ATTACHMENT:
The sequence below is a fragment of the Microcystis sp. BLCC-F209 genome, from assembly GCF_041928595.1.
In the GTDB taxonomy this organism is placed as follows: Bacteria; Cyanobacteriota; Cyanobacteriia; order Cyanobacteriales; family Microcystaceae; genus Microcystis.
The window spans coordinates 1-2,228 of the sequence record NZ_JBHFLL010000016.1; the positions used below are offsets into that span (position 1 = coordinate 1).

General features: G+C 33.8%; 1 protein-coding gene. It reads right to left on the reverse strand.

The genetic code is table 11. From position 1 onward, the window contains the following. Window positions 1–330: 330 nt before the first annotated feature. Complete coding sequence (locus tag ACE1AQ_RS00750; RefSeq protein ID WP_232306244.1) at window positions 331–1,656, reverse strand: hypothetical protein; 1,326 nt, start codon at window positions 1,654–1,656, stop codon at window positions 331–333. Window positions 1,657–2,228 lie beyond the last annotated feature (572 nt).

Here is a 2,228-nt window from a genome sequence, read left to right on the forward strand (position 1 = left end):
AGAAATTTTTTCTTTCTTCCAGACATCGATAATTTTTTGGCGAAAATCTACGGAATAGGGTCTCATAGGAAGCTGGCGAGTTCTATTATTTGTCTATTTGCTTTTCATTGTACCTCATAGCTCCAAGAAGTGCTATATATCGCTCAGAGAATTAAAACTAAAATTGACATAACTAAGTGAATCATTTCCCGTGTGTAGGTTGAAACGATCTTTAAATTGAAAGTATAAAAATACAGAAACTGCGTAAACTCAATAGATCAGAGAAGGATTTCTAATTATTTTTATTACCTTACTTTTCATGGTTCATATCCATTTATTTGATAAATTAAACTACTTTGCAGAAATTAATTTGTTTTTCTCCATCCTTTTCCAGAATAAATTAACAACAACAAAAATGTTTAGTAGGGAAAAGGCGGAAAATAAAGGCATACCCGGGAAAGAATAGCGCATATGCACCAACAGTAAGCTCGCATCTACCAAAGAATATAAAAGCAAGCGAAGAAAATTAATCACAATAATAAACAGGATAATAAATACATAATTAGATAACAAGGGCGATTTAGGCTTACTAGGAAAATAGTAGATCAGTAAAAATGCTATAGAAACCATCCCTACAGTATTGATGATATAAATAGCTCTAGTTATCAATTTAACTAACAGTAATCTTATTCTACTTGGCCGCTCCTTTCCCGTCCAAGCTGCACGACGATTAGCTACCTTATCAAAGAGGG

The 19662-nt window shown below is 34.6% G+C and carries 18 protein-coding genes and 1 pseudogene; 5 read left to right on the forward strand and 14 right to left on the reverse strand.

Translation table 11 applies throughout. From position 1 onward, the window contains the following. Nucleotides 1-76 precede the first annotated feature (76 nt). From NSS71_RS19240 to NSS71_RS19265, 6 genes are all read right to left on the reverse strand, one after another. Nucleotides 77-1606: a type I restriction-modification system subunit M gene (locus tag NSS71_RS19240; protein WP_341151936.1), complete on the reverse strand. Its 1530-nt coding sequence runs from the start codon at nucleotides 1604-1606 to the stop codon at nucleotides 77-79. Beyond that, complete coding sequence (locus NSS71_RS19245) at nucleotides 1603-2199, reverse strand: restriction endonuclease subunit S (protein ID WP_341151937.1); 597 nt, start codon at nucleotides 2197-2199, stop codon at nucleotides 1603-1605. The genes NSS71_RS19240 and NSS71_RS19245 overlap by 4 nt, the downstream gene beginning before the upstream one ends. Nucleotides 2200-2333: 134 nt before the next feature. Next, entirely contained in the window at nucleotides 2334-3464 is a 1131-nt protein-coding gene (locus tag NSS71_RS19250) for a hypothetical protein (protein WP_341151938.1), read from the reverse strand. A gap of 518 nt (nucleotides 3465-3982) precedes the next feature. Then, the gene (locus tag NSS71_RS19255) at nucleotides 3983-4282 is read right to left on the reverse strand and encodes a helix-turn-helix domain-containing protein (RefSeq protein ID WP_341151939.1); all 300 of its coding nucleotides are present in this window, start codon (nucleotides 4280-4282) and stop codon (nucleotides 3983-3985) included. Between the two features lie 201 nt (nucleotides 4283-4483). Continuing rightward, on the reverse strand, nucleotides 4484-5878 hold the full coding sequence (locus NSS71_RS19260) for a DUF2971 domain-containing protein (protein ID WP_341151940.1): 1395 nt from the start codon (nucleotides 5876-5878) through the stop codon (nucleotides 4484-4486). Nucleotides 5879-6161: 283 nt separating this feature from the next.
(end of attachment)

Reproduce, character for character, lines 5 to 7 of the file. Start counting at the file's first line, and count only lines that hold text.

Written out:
The genetic code is table 11. From position 1 onward, the window contains the following. Window positions 1–330: 330 nt before the first annotated feature. Complete coding sequence (locus tag ACE1AQ_RS00750; RefSeq protein ID WP_232306244.1) at window positions 331–1,656, reverse strand: hypothetical protein; 1,326 nt, start codon at window positions 1,654–1,656, stop codon at window positions 331–333. Window positions 1,657–2,228 lie beyond the last annotated feature (572 nt).

Here is a 2,228-nt window from a genome sequence, read left to right on the forward strand (position 1 = left end):
AGAAATTTTTTCTTTCTTCCAGACATCGATAATTTTTTGGCGAAAATCTACGGAATAGGGTCTCATAGGAAGCTGGCGAGTTCTATTATTTGTCTATTTGCTTTTCATTGTACCTCATAGCTCCAAGAAGTGCTATATATCGCTCAGAGAATTAAAACTAAAATTGACATAACTAAGTGAATCATTTCCCGTGTGTAGGTTGAAACGATCTTTAAATTGAAAGTATAAAAATACAGAAACTGCGTAAACTCAATAGATCAGAGAAGGATTTCTAATTATTTTTATTACCTTACTTTTCATGGTTCATATCCATTTATTTGATAAATTAAACTACTTTGCAGAAATTAATTTGTTTTTCTCCATCCTTTTCCAGAATAAATTAACAACAACAAAAATGTTTAGTAGGGAAAAGGCGGAAAATAAAGGCATACCCGGGAAAGAATAGCGCATATGCACCAACAGTAAGCTCGCATCTACCAAAGAATATAAAAGCAAGCGAAGAAAATTAATCACAATAATAAACAGGATAATAAATACATAATTAGATAACAAGGGCGATTTAGGCTTACTAGGAAAATAGTAGATCAGTAAAAATGCTATAGAAACCATCCCTACAGTATTGATGATATAAATAGCTCTAGTTATCAATTTAACTAACAGTAATCTTATTCTACTTGGCCGCTCCTTTCCCGTCCAAGCTGCACGACGATTAGCTACCTTATCAAAGAGGG